Imagine yourself looking upon a vast plain. Buffalo graze among the company of cattle egret. You can hear the rattling of insects in the grass as the sun beats down, iridescent and uncompromising. The animals graze apathetic of your presence, too preoccupied with the great hedge maze of genetics to catch a whiff of your sunscreen. One buffalo nuzzles her young, and you begin to ponder the animal’s inscrutable, familiar behavior.

You hear a voice in your head. It is origin-less, untraceable. It begins to explain to you that buffalo often segregate their herds by gender. It describes the muscular composition of the stoic beast’s shoulder hump. The voice is the perfect companion for the miracle you behold. It is gentle, almost playful, never distracting from the artless spectacle of creation.

What does that voice sound like?

There is only one way to answer this question: wizened, upbeat, British. If you’ve had any sort of life, you hear David Attenborough’s voice.

If you’ve never heard of the glorious nature documentarian of which I write, I don’t know whether you deserve pity or envy. For over half a century, Attenborough has pioneered and perfected the nature documentary. His voice has lent legitimacy to myriad projects: “The Life of Birds,” “The Blue Planet,” “Life” and “Planet Earth,” to name a (very) few. He has given tens of millions an irreplaceable peek into unimaginable corners of our natural world.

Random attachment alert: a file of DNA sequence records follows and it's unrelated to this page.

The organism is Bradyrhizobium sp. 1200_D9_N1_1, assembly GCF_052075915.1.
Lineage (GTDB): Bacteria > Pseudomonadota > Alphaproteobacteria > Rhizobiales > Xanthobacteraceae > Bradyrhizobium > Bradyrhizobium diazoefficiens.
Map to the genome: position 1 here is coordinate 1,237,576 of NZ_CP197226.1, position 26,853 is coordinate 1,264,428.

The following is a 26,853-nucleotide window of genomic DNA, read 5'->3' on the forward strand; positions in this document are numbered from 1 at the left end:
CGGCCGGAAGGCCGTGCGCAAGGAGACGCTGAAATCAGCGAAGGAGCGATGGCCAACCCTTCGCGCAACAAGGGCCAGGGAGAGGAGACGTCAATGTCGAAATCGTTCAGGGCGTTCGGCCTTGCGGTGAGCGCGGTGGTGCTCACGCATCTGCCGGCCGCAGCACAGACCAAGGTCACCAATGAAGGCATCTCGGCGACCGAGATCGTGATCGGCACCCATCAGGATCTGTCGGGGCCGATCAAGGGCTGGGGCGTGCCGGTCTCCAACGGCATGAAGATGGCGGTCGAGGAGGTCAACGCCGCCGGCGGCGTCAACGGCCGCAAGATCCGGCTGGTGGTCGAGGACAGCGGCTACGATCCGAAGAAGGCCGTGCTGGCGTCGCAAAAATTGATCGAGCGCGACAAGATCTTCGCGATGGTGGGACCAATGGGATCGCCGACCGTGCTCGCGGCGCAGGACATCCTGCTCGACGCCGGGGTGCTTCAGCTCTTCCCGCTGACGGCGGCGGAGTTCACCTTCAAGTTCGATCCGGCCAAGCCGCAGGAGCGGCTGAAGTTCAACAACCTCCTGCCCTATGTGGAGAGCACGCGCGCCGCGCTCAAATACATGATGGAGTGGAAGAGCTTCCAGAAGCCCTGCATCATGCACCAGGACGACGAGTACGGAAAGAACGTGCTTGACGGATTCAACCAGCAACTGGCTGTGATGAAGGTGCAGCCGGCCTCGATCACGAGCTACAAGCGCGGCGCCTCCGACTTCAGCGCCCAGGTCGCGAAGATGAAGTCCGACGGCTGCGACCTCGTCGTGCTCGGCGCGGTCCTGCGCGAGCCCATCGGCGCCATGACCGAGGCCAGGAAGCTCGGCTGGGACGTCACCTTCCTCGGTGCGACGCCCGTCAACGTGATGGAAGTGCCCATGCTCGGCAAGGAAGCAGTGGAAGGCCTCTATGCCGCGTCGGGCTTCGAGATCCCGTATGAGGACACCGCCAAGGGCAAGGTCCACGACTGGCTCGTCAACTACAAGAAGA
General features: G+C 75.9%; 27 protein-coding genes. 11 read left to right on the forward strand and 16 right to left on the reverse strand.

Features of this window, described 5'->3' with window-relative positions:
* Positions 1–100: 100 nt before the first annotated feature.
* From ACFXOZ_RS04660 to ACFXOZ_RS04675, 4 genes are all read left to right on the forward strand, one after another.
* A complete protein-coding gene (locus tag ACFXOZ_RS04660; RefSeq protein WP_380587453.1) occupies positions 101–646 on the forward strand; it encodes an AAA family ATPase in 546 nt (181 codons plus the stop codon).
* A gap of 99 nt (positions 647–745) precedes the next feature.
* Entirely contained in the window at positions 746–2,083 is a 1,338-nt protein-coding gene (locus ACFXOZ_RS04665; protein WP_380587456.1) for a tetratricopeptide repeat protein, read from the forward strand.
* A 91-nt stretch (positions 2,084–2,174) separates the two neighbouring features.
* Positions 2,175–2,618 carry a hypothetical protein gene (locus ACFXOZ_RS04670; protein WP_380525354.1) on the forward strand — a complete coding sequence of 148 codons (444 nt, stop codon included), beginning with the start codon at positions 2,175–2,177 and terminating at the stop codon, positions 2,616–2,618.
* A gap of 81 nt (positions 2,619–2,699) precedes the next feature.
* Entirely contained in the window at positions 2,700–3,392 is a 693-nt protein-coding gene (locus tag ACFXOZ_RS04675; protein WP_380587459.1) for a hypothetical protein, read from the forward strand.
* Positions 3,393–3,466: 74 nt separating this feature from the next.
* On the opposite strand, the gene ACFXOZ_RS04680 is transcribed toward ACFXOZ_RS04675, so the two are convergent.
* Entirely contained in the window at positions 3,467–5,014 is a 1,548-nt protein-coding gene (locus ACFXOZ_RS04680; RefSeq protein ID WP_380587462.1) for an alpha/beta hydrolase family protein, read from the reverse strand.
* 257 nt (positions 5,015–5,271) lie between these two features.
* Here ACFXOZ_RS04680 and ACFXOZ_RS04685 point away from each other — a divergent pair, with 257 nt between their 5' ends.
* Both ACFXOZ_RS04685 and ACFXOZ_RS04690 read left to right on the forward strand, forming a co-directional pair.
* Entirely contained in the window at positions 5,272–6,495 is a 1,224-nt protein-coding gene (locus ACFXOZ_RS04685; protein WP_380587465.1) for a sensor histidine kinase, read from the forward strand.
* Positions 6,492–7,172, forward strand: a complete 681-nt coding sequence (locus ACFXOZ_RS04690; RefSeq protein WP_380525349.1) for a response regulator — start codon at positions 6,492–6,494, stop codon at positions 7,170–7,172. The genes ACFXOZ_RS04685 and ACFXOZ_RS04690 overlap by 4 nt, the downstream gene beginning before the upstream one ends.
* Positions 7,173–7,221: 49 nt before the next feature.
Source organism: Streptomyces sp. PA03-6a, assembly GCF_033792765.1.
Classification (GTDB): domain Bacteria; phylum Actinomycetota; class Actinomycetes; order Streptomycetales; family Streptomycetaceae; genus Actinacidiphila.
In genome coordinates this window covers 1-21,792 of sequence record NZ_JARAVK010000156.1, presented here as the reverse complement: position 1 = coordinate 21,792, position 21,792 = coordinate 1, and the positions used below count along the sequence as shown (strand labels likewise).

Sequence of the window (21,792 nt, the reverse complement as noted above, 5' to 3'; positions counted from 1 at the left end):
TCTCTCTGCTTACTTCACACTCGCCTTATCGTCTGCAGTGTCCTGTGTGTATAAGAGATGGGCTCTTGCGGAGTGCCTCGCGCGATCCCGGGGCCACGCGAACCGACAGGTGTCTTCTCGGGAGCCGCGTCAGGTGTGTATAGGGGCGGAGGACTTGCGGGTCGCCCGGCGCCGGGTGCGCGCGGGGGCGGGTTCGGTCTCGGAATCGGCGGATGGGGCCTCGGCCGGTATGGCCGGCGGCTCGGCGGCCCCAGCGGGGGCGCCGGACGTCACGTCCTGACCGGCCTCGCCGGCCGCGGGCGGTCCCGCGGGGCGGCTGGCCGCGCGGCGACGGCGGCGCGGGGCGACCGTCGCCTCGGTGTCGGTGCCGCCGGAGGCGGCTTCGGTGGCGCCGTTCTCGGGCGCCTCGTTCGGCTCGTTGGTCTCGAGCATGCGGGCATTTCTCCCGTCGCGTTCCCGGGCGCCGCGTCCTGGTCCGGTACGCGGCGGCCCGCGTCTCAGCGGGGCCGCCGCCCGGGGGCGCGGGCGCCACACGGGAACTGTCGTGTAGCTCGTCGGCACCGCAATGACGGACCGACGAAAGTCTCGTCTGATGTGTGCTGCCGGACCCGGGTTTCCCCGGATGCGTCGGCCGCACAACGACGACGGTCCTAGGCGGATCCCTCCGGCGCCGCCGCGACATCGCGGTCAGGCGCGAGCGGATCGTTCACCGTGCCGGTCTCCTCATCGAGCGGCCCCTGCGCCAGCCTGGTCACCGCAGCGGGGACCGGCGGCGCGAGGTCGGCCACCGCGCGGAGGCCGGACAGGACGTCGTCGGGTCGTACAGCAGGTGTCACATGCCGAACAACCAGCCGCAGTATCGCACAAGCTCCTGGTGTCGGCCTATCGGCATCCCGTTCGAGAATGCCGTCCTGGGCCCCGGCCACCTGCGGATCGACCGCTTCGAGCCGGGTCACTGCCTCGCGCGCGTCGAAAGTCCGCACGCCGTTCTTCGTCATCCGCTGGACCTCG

I can say with confidence that nobody has ever been better at his job than David Attenborough is at his. He has, more than any artist alive, transcended his art form: If you make a nature documentary and David Attenborough doesn’t narrate it, did you even make a nature documentary?

Luckily, the makers of “Planet Earth II” didn’t think so. Despite being 90 years old, Attenborough has returned as the narrator of the BBC’s greatest nature documentary to date. Only two episodes have been released, but already it is clear that we’ve never seen the natural world like this.

Attenborough gives voice to the harrowing endeavor of survival. Multiple-hundred pound kimono dragons brawl with each other for the right to mate. Penguins dive into waters tumultuous enough to make Ahab blush, all in the name of feeding their young. A baby iguana delivers an action sequence so unprecedented in its drama, I had to remind myself I was watching an educational program. All of this in the first episode of “Planet Earth II.”

Despite all of the splendor of nature, perhaps the greatest wonder is Attenborough. In the first shot of the series, the nonagenarian Attenborough, ever the definition of whimsy, floats in a hot air balloon above snowy mountains. He lays out the scope and the stakes of his new work.

“We can now show life on our planet in entirely new ways, bring you closer to animals than ever before, and reveal new wildlife dramas for the very first time. But that’s not all,” he cautions. “Our planet has changed, too. Never have those wildernesses been as fragile and as precious as they are today.”

It’s a transcendent message of unity through conservation. Attenborough loves the natural world so much, he just wants to share it with everyone, even those of us who may not yet exist.

Please indulge David Attenborough. Allow him to share. If you fail to devour the feat of human excellence that is “Planet Earth II,” you are doing yourself a disservice. The BBC’s epic serial simultaneously documents and transcends the natural world. The tireless, ingenious production crew is to thank for the former. Attenborough is to worship for the latter. He is truly larger than life.